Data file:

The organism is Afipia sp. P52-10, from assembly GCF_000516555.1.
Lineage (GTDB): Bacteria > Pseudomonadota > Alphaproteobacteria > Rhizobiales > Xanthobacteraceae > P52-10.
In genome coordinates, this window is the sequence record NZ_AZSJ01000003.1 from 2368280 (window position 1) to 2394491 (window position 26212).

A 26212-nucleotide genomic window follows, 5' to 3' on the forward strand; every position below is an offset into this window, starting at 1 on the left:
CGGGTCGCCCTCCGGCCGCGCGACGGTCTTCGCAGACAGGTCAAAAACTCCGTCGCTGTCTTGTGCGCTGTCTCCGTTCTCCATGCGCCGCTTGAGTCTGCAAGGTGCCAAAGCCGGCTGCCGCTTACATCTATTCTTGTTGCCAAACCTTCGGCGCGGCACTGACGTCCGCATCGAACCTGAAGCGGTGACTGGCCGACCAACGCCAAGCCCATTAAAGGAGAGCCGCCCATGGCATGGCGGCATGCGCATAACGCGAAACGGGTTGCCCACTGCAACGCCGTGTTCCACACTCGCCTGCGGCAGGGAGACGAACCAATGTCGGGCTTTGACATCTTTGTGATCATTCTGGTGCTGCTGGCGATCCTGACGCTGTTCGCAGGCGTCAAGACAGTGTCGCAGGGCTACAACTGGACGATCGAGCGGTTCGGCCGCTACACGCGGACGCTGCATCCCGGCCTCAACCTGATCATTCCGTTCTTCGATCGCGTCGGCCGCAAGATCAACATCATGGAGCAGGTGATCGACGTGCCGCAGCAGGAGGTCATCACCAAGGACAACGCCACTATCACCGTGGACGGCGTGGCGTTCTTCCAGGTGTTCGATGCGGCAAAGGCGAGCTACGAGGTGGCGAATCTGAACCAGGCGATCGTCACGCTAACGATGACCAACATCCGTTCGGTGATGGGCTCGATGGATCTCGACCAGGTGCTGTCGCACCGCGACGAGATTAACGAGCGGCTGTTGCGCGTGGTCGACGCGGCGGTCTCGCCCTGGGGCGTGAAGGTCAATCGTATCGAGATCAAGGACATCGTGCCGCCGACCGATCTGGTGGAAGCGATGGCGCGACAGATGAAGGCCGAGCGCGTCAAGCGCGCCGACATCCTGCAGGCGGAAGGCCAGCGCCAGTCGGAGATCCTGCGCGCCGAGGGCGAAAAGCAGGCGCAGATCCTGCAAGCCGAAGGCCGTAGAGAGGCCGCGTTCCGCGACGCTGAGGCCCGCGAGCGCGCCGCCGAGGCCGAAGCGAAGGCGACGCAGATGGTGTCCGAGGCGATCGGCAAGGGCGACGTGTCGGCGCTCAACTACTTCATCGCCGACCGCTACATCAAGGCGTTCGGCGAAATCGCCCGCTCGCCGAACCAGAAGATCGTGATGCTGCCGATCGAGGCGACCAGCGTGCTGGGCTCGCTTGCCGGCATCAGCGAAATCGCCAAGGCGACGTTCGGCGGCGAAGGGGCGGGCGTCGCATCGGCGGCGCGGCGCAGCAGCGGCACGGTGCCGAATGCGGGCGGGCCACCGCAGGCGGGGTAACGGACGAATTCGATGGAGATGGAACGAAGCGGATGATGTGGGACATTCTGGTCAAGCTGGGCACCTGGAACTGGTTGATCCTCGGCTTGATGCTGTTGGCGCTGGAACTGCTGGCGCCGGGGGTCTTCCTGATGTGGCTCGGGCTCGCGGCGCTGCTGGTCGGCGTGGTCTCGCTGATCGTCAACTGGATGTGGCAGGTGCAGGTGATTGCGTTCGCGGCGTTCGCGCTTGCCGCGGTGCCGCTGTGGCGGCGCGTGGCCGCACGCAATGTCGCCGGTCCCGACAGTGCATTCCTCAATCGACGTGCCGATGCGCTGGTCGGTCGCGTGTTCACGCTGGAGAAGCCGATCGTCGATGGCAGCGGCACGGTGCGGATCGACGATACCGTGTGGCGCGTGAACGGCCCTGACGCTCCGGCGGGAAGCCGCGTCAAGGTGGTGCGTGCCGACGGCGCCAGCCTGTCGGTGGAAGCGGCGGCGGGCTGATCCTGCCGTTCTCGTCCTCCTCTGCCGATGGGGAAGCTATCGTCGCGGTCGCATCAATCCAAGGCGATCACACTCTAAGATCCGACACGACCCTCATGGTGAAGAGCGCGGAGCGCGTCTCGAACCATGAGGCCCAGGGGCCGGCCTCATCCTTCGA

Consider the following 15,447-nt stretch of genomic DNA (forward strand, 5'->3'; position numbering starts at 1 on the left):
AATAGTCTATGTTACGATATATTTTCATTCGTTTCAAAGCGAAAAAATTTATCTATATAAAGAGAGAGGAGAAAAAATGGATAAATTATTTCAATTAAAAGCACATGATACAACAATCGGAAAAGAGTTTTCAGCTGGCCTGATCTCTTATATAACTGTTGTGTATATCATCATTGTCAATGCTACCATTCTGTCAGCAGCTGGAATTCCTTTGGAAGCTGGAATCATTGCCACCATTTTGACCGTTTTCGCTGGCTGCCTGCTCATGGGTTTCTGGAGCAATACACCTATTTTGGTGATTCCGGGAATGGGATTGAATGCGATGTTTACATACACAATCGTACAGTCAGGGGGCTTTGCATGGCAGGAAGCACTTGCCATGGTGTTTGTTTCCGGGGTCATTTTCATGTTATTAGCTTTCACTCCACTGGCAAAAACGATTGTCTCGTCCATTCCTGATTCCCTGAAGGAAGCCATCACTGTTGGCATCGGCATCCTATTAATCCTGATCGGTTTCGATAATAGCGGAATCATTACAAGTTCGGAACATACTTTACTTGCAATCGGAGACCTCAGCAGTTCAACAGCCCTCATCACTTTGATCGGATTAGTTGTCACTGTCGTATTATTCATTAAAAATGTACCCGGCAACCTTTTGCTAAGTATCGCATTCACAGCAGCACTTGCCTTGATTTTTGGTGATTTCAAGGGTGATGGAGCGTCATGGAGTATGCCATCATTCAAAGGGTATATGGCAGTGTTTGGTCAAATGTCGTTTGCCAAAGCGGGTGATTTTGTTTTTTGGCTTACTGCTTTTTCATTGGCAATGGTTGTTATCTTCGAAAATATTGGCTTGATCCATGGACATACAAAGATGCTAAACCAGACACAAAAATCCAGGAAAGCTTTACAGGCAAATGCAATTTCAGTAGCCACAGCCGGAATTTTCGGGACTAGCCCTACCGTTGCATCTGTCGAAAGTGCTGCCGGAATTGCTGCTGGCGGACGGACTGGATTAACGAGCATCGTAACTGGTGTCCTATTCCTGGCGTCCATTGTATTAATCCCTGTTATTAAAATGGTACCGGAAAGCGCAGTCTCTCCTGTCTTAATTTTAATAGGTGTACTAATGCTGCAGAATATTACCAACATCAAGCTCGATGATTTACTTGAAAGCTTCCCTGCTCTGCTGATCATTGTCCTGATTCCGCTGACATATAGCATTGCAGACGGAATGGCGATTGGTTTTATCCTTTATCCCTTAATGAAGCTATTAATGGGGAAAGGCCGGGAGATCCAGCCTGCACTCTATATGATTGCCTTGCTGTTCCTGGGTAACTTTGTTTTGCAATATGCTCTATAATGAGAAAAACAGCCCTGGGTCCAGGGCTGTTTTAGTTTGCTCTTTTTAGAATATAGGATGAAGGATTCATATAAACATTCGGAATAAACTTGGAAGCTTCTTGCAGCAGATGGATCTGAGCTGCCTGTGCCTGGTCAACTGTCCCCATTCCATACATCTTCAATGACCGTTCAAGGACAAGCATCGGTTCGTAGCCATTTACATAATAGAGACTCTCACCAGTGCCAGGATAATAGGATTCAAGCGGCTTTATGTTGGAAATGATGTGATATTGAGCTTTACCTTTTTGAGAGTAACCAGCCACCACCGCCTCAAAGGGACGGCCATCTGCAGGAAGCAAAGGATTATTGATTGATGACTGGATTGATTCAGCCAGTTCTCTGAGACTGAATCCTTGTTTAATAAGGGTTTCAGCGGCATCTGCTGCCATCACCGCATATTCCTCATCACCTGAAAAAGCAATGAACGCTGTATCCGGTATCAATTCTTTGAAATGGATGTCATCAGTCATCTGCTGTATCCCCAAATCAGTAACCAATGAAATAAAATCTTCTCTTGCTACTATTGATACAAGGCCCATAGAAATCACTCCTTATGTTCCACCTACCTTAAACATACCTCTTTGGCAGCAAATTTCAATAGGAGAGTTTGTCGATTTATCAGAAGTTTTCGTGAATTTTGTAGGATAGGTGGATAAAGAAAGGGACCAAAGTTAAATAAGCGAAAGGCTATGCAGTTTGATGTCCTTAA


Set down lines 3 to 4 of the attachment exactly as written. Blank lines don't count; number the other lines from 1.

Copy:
In genome coordinates, this window is the sequence record NZ_AZSJ01000003.1 from 2368280 (window position 1) to 2394491 (window position 26212).

A 26212-nucleotide genomic window follows, 5' to 3' on the forward strand; every position below is an offset into this window, starting at 1 on the left: